Music, meditation and martial arts aid Spanish learning

8th June 2012 at 01:00

First came 30 minutes of yoga, then 15 minutes of "energy tapping", designed to remove clutter from our brains and release the energy that would help us to learn. In the afternoon we were singing, expanding our minds with whole-brain exercises and tackling the rigours of martial arts.

Some people might consider this an unusual way to speed-learn Spanish. But at the end of the two-day course I had digested an enormous amount of the GCSE MFL curriculum. The brainchild of Tanya Moore, a former English and drama teacher with a passion for languages, the course combines accelerated learning techniques with whole-brain learning and memory games and intersperses lessons with creative activities. The idea is that the brain will absorb many of the words and phrases subconsciously, and that if the body and mind are stimulated, yet in a state of calm, learning the new language will be a great deal easier.

As a former teacher of French and German planning to move with my family to live in a Spanish-speaking area, I was intrigued, especially given that for 10 years I specialised in teaching children on the verge of exclusion and those who were challenged by traditional methods of teaching.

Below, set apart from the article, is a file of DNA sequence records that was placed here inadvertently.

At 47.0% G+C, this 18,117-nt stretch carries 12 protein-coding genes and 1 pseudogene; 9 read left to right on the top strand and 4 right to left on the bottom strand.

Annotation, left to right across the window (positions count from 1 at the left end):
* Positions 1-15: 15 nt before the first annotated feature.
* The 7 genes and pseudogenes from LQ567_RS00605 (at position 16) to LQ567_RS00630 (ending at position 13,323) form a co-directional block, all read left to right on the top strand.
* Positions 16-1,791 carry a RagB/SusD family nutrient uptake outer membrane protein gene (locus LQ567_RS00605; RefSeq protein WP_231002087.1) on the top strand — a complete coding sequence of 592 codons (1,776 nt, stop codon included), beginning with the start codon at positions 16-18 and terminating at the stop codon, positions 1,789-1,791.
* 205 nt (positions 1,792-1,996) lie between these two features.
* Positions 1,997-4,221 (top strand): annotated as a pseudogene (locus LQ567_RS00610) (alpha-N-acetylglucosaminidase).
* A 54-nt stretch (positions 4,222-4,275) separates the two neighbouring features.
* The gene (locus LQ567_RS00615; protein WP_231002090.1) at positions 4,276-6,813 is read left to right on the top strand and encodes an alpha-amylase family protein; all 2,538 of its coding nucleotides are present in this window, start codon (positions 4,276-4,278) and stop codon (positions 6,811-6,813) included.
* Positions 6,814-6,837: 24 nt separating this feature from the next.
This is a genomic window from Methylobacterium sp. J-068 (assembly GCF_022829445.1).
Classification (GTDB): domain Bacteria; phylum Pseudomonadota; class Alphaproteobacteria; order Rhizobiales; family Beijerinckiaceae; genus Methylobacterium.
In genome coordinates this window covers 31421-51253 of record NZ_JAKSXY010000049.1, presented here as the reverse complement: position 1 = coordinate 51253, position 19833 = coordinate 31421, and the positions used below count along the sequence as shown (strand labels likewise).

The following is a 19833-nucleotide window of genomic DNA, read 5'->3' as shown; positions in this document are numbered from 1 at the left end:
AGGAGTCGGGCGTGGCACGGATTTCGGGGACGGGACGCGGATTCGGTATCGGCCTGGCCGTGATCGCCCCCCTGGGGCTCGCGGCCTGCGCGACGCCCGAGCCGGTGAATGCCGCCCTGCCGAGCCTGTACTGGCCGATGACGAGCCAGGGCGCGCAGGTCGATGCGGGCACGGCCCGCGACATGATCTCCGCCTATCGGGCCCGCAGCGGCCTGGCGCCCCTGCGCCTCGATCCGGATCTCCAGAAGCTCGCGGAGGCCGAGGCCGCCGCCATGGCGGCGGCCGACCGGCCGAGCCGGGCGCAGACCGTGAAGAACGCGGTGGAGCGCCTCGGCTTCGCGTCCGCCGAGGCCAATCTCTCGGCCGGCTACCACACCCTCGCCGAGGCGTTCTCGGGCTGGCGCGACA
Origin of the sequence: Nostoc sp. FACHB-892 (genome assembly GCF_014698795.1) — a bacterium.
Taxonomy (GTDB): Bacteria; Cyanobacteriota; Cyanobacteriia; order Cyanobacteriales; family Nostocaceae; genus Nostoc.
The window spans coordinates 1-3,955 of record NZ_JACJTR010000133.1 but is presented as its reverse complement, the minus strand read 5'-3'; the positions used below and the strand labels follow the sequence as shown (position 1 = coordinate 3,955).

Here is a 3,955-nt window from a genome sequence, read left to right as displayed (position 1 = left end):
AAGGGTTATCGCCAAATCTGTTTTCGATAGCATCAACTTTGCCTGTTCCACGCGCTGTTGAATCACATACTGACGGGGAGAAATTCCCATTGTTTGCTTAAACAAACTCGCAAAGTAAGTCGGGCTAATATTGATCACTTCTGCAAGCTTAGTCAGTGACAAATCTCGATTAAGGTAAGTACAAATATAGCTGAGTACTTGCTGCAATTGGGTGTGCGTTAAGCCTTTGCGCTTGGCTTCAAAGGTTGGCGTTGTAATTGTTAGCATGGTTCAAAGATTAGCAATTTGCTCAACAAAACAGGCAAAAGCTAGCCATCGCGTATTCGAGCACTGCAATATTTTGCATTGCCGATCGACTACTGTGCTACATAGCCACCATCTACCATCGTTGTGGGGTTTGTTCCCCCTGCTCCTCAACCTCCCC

After learning to breathe to slow the heart rate (studies show that this aids learning); completing physical exercises to ensure that both sides of the brain were working together; and being encouraged to disengage my conscious mind while glancing at Spanish words and phrases; and "playing with the language" in creative conversations (while classical music played in the background), the amount of language I absorbed was quite staggering.

At the end of two days, like the other 12 adults on the course, I was exhausted but exhilarated by the role play and language games. I had also learned an incredible amount of Spanish; not only colours, numbers, days of the week, conversational phrases, and foods, but how to ask directions, book a hotel room and how to tell people, in Spanish, about myself, where I lived and what I did - even the sorts of things I enjoy doing on holiday.

There is a 21-day follow-up programme to cement the learning. But although I didn't take it, I found the language stuck. It's an incredible resource for teachers and learners to pick up new techniques - and could easily benefit teaching in other subjects.

Tanya Moore can be contacted through her website, tanyamoore.co.uk. Courses in various languages take place monthly at venues in London and Bristol. Other subjects and locations are available upon request, subject to demand

What else?

Get pupils speaking about sports in Spanish with a presentation from Lauramac79.

With Leepy's interactive PowerPoint presentation, pupils can listen to and give opinions on traditional Spanish music.

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